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Trump's Plea to China: Help Us With North Korea; Republicans Try to Make Sense of Election; Reports: Cowboys Owner Threatens to Sue NFL. Aired 5-5:30a ET

Aired November 9, 2017 - 05:00   ET



DONALD TRUMP, PRESIDENT OF THE UNITED STATES: China can fix this problem easily and quickly. And I am calling on China and your great president to hopefully work on it very hard.


DAVE BRIGGS, CNN ANCHOR: President Trump with a face-to-face appeal, asking the Chinese president for help with North Korea. Plus, why did the president compliment China for taking advantage of the U.S. on trade.

ALISON KOSIK, CNN ANCHOR: And Republicans looking to reset after Democratic wins on Election Day. Will GOP lawmakers stand by an unpopular president?

[05:00:03] Good morning and welcome to EARLY START. I'm Alison Kosik.

BRIGGS: And I'm Dave Briggs. It is Thursday, November 9th, 5:00 a.m. in the East. It's 6:00 in Beijing. That's where we start.

President Trump in China making a direct appeal to President Xi Jinping to help solve the North Korea nuclear crisis. The president lashing out at Pyongyang during a meeting with Chinese business leaders, and again while delivering a joint statement with Chinese leader at his side.

KOSIK: Mr. Trump calling on all responsible nations to stop harming and working with what he calls a murderous regime. Listen.


TRUMP: The entire civilized world must unite to confront the North Korean menace. And the entire world is watching us right now.


KOSIK: All right. Let's go live to Beijing and bring in CNN's Jeff Zeleny.

So, Jeff, you know, the president, President Trump talks tough about North Korea, but did he get any firm commitment from President Xi, Chinese President Xi, that they're going to go ahead and pressure North Korea to back off the nuclear program?

JEFF ZELENY, CNN SENIOR WHITE HOUSE CORRESPONDENT: Good morning, Alison. That is the key question here. I mean, they definitely agreed to the common goal of denuclearizing the Korean peninsula. President Xi Jinping stood alongside President Trump in the Great Hall of the People here earlier today in Beijing, and they did talk about those principles and commitment to that. But the specifics were not articulated at least publicly.

Now, we do know privately when any were meeting for a couple hours' time, Secretary of State Rex Tillerson said they have a frank discussion about North Korea. He believes they're on the same page but did acknowledge President Xi needs more time for sanctions to work.

But this is what President Trump said about their collective idea for stopping that rogue regime.


TRUMP: We agreed not to replicate failed approaches over the past, and there were many. Together, we have in our power the ability to liberate this region and the world from this very serious nuclear menace. But it will require collective action, collective strength and collective devotion to winning the peace.


ZELENY: So, this meeting was about continuing to build the relationship and rapport between these leaders. And we heard something different from President Trump here today, talking about trade and the economy. Of course, during his presidential campaign he blasted China again and again for those trade practices that he says have disadvantaged American workers. He even went so far as to say that China is raping U.S. workers, stealing their jobs.

It was a different tune entirely today. Listen to what the president said.


TRUMP: I don't blame China. After all, who can blame a country for being able to take advantage of another country for the benefit of its citizens? I give China great credit.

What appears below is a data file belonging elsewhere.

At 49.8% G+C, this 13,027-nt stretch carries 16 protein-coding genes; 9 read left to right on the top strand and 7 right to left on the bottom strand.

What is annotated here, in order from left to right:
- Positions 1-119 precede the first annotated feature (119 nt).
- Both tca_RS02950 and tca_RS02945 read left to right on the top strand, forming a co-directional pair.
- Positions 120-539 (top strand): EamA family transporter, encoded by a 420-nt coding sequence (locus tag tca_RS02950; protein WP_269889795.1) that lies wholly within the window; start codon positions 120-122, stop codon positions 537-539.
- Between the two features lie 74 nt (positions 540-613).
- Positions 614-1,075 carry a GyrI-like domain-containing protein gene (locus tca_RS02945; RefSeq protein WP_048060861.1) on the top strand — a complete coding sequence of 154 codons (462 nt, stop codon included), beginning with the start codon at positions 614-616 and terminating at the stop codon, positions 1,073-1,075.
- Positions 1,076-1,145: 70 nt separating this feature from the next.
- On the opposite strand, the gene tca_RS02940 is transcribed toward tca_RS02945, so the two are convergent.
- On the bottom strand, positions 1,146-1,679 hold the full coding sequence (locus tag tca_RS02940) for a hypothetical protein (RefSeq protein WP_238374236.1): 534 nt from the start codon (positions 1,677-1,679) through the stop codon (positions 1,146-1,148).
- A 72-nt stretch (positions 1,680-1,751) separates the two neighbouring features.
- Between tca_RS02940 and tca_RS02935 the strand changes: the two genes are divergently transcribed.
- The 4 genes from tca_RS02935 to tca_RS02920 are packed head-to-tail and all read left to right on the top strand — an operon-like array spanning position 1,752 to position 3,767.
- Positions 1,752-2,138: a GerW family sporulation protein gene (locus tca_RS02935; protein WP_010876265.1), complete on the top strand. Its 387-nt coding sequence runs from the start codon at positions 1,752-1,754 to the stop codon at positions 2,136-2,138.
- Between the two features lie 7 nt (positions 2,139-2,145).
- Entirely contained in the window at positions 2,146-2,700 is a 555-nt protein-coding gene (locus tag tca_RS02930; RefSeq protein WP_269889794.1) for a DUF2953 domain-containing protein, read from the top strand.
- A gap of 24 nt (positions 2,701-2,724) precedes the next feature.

ZELENY: So he says he gives China credit there. Again, an entirely different tune than what he campaigned on. But he is trying to build that relationship largely because of North Korea. One interesting note, I was at the great hall of the peoples there with the two leaders.

One thing was unusual this time. It was the first visit by an American president where questions were not allowed by the news media since the first visit here by President George H.W. Bush. The Obama administration and Bush administration pushed hard to have questions asked by both sides.

The Trump administration said the Chinese would not agree with that, so they went ahead with the meeting. No questions of either leader today. Simply statements. So, a bit of a sideline issue here in this meeting.

The president will be heading to Vietnam from Beijing tomorrow for an economic summit with world leaders -- Dave and Alison.

KOSIK: And the Chinese government not supportive of free press either.

CNN's Jeff Zeleny in Beijing, thanks very much.

BRIGGS: Hopefully, we get some questions in Vietnam. President Trump's remarks in China came after the North Koreans accused him of war-mongering. State newspaper calling the president's warning's filthy rhetoric, spewing out of his mouth like garbage that reeks of gun powder to ignite war.

Let's bring in CNN's Will Ripley live in Pyongyang, the only Western TV journalist reporting from the North Korean capital.

Good morning, Will.

That's some colorful language there from the North Koreans.

WILL RIPLEY, CNN INTERNATIONAL CORRESPONDENT: Yes, they certainly don't mince their words. So, you got to wonder, who these writers are and how they come up with some of these stuff.

But look, this is pretty typical North Korean fiery propaganda aimed once again at President Trump. Clearly, his more moderate tone in South Korea did not diminish the fact that he really laid down a cutting attack on this country, the system and perhaps most importantly, he was speaking directly to this country's supreme leader, Kim Jong-un.

[05:05:05] And for the authorities there, that is just about as big of a sin as one can commit. But what we have yet to see is any sort of strong response from North Korea as a result of this.

You read that quote from the "Rodong Sinmun", the leading newspaper here where they mention that President Trump gave a speech. No details really about what was in the speech. They focused more that there were anti-President Trump protests in Seoul. They didn't mention pro-Trump protesters as well.